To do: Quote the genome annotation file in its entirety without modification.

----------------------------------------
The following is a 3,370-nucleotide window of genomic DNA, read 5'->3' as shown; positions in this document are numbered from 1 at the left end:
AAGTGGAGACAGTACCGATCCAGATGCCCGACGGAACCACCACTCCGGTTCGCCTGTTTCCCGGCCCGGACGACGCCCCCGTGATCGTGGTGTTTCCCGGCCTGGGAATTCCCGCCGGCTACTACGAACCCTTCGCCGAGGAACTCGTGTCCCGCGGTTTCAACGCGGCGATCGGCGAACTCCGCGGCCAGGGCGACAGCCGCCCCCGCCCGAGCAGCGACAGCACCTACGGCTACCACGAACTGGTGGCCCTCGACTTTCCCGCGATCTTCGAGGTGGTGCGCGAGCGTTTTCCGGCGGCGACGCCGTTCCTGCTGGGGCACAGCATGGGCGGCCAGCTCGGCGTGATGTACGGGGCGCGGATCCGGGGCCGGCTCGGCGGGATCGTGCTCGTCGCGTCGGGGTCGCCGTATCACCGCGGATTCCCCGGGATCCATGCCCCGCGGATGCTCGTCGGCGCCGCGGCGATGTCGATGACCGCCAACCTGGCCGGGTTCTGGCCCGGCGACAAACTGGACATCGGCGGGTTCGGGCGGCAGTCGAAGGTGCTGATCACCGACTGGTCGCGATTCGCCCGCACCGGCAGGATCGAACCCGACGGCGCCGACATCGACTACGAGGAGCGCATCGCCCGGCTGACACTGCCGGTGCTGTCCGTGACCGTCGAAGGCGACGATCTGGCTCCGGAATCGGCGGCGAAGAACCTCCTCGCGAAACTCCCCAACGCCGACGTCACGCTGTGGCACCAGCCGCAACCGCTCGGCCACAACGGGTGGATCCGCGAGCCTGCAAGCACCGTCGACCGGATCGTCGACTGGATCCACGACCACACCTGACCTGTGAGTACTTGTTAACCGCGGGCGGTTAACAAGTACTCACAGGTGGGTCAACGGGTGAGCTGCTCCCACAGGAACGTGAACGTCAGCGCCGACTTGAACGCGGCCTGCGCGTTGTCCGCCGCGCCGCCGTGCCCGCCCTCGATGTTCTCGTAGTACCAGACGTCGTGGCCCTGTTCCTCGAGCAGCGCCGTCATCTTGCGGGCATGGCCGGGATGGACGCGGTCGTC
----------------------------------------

The following is a 3,370-nucleotide window of genomic DNA, read 5'->3' as shown; positions in this document are numbered from 1 at the left end:
AAGTGGAGACAGTACCGATCCAGATGCCCGACGGAACCACCACTCCGGTTCGCCTGTTTCCCGGCCCGGACGACGCCCCCGTGATCGTGGTGTTTCCCGGCCTGGGAATTCCCGCCGGCTACTACGAACCCTTCGCCGAGGAACTCGTGTCCCGCGGTTTCAACGCGGCGATCGGCGAACTCCGCGGCCAGGGCGACAGCCGCCCCCGCCCGAGCAGCGACAGCACCTACGGCTACCACGAACTGGTGGCCCTCGACTTTCCCGCGATCTTCGAGGTGGTGCGCGAGCGTTTTCCGGCGGCGACGCCGTTCCTGCTGGGGCACAGCATGGGCGGCCAGCTCGGCGTGATGTACGGGGCGCGGATCCGGGGCCGGCTCGGCGGGATCGTGCTCGTCGCGTCGGGGTCGCCGTATCACCGCGGATTCCCCGGGATCCATGCCCCGCGGATGCTCGTCGGCGCCGCGGCGATGTCGATGACCGCCAACCTGGCCGGGTTCTGGCCCGGCGACAAACTGGACATCGGCGGGTTCGGGCGGCAGTCGAAGGTGCTGATCACCGACTGGTCGCGATTCGCCCGCACCGGCAGGATCGAACCCGACGGCGCCGACATCGACTACGAGGAGCGCATCGCCCGGCTGACACTGCCGGTGCTGTCCGTGACCGTCGAAGGCGACGATCTGGCTCCGGAATCGGCGGCGAAGAACCTCCTCGCGAAACTCCCCAACGCCGACGTCACGCTGTGGCACCAGCCGCAACCGCTCGGCCACAACGGGTGGATCCGCGAGCCTGCAAGCACCGTCGACCGGATCGTCGACTGGATCCACGACCACACCTGACCTGTGAGTACTTGTTAACCGCGGGCGGTTAACAAGTACTCACAGGTGGGTCAACGGGTGAGCTGCTCCCACAGGAACGTGAACGTCAGCGCCGACTTGAACGCGGCCTGCGCGTTGTCCGCCGCGCCGCCGTGCCCGCCCTCGATGTTCTCGTAGTACCAGACGTCGTGGCCCTGTTCCTCGAGCAGCGCCGTCATCTTGCGGGCATGGCCGGGATGGACGCGGTCGTC